Competition begins for fleeing big bank customers

Jar filled with pennies

Who's absolutely in love with Bank of America's new $5 monthly debit card fee?

Small community banks and credit unions, that's who.

Both the Independent Community Bankers of America and the Credit Union National Association dusted off the welcome mat for consumers following the Bank of America announcement and news that Citigroup would begin charging a $15 monthly fee to checking customers.

Want to flee the fees?

"This is the time," said CUNA CEO Bill Cheney in a statement.

Where I live in Florida, one local bank quickly pounced on the biggest advertising opportunity in years for the little guys. Perhaps you've seen similar promotions crop up where you live, particularly in light of the Bank Transfer Day movement.

Community Bank, which has 17 locations in southwest Florida, took out a rare, and perhaps its first, full-page ad on page 3 of the St. Petersburg Times that reads:

"$5 per month for your debit card?
Forget it.
We will PAY YOU $5 per month to switch to the superior service of Community Bank."

That's right: This bank will pay you $5 a month for one year if you open a new Value Checking account by New Year's Eve.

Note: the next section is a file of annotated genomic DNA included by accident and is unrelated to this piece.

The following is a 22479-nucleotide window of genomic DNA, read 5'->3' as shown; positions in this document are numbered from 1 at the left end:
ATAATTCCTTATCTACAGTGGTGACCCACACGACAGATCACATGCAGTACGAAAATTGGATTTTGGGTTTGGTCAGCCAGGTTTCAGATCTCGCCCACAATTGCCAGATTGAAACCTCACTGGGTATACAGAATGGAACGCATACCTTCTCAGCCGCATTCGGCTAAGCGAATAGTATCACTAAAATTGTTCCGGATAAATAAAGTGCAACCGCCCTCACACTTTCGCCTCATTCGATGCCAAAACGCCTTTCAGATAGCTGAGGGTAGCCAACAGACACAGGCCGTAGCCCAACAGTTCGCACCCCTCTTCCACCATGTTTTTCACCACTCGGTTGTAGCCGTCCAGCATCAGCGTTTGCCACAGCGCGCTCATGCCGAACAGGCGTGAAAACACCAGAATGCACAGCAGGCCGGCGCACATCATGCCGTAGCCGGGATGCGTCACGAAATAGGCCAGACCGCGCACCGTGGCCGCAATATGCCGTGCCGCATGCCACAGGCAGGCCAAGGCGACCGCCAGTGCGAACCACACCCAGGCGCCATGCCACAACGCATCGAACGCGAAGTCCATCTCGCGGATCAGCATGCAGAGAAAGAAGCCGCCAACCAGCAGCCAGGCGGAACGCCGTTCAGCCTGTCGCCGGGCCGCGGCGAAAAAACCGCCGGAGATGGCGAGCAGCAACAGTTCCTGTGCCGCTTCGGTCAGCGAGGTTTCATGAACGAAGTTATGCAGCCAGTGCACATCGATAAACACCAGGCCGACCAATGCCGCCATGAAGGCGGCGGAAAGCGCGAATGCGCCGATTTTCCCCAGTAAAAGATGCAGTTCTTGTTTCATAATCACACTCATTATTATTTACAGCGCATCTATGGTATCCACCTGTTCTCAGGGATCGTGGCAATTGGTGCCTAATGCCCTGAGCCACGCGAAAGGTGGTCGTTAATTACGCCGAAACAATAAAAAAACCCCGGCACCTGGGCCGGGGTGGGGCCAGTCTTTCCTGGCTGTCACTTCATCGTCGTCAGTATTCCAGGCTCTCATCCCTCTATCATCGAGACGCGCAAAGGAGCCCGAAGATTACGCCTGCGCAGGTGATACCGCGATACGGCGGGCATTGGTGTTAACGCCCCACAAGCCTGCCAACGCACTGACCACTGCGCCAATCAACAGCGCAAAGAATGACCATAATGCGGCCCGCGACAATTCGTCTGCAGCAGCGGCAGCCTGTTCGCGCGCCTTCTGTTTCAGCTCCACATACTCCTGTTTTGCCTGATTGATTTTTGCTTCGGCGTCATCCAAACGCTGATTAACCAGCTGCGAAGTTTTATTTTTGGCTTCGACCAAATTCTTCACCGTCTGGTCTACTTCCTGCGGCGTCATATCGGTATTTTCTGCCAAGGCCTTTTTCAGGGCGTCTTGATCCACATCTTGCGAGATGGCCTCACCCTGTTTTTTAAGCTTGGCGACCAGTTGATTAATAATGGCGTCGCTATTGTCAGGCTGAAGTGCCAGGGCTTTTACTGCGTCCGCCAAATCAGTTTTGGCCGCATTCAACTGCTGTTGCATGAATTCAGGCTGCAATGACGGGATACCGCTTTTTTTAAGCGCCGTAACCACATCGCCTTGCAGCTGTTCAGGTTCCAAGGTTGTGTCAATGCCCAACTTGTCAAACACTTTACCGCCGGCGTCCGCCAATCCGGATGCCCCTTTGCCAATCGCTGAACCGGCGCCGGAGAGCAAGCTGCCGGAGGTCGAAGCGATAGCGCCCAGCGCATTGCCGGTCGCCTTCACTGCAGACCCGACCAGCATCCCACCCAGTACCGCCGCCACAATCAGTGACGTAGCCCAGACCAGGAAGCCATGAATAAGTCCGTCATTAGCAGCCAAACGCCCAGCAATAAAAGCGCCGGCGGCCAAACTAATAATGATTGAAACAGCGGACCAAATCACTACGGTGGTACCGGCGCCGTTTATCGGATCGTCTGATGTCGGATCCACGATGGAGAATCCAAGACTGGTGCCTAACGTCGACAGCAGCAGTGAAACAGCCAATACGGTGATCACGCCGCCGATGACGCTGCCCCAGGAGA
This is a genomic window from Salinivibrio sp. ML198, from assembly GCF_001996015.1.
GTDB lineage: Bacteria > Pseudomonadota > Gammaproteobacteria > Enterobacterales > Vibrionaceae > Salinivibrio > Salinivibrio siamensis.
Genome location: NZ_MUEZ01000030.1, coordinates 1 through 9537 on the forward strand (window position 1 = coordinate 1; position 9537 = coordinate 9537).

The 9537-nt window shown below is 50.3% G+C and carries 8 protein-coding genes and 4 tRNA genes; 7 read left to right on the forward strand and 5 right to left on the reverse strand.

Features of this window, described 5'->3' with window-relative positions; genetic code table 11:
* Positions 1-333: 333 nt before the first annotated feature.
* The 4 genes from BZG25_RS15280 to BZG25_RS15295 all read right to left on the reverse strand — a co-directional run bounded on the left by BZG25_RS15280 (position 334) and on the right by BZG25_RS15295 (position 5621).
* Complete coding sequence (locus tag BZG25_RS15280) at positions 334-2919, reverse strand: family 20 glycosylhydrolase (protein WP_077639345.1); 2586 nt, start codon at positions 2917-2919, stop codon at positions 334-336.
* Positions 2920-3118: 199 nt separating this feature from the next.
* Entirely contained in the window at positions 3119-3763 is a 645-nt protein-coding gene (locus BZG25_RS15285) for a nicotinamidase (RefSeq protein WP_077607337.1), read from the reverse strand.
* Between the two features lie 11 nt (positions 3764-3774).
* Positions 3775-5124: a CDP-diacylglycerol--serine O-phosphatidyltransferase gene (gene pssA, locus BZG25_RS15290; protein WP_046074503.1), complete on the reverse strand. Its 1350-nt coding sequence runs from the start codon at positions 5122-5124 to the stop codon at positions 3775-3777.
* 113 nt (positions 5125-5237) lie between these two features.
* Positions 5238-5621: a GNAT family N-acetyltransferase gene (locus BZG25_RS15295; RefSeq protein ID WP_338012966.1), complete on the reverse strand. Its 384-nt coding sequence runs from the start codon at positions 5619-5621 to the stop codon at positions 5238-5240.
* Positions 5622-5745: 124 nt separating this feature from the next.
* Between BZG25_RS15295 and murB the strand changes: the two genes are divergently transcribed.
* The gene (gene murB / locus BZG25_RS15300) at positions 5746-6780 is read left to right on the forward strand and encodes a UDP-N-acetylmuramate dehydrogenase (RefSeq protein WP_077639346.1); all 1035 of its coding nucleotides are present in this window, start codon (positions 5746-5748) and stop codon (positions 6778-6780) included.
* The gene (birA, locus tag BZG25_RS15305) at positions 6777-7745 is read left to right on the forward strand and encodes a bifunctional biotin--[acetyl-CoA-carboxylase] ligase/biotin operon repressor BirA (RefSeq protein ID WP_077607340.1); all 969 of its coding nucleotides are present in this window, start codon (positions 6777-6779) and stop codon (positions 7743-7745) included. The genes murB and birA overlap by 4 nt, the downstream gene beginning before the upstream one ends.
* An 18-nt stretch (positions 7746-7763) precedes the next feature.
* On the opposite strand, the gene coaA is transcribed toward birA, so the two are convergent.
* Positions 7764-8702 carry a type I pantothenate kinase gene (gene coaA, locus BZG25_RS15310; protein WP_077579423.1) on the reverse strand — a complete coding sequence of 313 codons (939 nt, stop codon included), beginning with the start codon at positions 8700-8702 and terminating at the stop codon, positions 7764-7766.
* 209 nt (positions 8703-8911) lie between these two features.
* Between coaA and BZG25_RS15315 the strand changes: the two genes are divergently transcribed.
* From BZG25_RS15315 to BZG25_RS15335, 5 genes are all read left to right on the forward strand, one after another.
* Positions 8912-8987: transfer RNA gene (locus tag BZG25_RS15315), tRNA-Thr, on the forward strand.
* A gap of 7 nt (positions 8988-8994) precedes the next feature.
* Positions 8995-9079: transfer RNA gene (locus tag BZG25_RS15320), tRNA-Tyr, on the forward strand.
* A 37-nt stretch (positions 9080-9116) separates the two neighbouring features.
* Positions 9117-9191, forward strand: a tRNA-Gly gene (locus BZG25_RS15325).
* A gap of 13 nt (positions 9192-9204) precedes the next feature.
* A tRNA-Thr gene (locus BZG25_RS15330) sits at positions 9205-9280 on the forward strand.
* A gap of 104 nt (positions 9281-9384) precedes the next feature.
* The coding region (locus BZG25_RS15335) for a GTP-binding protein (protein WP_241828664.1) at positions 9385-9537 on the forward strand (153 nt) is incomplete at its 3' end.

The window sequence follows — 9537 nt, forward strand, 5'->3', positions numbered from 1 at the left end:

Granted, it's not a toaster. But it is a clear indication that small banks recognize the opportunity bonanza they've been handed by the nation's largest banks.

Heck, Community Bank didn't even need to mention Bank of America by name, such is the depth of public enmity over the announcement that a new $5 monthly fee will land on BofA debit card users beginning in 2012.

But as the late, great home shopping pitchman Billy Mays would say, "Wait! There's more!"

Five days later, Bank of America responded with its own page 3 full-page ad with the headline, "We're working to help keep the Florida economy moving forward."

Initially, I thought it was a clever bit of satire, perhaps from those guys down the hall at PolitiFact injecting a little levity into a prime ad hole.

But no, this self-promoting puff piece was all too real and familiar.

In it, Bank of America comes on like a combination of Mother Teresa and Captain America, feeding the poor, inventing small business lending, modifying loans (I know -- with a straight face!) and curing Parkinson's disease.

OK, I made that last one up.

It was exactly the same sort of misguided, misaimed, mistimed, misanthropic belly-flop that so rankled Floridians when BP employed it after giving the Gulf of Mexico a free lube job.

I don't know how far $5 goes with the average consumer these days, but it doesn't take a full-page ad to convince me that I'd rather have it enter my pocket than leave it.

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